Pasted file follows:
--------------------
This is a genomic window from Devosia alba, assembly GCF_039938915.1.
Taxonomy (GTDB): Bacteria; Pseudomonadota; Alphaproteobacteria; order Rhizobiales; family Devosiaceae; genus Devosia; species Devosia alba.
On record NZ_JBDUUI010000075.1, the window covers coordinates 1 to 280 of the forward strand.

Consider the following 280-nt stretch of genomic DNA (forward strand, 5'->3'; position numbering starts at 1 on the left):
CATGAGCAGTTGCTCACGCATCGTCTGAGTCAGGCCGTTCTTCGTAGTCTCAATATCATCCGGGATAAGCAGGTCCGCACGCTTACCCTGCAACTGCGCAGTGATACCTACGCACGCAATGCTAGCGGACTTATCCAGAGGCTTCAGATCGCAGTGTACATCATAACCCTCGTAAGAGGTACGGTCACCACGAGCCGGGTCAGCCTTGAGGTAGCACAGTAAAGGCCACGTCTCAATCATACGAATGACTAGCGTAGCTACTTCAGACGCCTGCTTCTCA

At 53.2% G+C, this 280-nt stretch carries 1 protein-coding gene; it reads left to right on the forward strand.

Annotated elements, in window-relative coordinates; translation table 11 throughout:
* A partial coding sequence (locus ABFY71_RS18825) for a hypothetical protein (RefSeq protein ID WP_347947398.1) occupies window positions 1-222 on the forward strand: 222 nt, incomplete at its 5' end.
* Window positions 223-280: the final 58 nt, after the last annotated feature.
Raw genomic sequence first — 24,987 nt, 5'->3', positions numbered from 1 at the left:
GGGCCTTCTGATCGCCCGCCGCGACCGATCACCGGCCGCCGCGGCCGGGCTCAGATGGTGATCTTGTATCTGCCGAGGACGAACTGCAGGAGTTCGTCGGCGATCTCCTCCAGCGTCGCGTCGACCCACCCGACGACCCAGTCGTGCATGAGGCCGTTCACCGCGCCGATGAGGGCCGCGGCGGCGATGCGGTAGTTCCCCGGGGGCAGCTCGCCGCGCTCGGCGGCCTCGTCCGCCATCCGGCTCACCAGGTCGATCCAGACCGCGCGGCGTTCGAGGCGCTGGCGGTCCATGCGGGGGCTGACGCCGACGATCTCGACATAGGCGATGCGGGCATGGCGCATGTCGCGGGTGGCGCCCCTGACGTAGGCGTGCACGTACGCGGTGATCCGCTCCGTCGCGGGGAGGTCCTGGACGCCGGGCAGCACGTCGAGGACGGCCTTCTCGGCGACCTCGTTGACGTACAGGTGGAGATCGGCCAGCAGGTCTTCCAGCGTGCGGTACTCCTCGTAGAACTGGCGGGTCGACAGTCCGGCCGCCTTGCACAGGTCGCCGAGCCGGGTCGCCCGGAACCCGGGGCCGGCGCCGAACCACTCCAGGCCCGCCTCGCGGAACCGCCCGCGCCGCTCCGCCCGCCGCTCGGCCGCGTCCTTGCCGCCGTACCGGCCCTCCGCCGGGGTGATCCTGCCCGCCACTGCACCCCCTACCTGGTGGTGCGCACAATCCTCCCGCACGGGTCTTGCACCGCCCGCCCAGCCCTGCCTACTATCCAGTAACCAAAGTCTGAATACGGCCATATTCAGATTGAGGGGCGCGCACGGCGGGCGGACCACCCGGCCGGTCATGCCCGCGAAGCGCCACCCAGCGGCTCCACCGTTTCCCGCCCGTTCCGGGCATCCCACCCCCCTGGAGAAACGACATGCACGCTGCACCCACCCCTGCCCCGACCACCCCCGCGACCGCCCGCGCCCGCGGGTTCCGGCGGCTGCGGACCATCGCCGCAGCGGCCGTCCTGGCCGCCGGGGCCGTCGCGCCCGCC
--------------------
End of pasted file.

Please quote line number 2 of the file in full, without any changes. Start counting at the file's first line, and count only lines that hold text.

Taxonomy (GTDB): Bacteria; Pseudomonadota; Alphaproteobacteria; order Rhizobiales; family Devosiaceae; genus Devosia; species Devosia alba.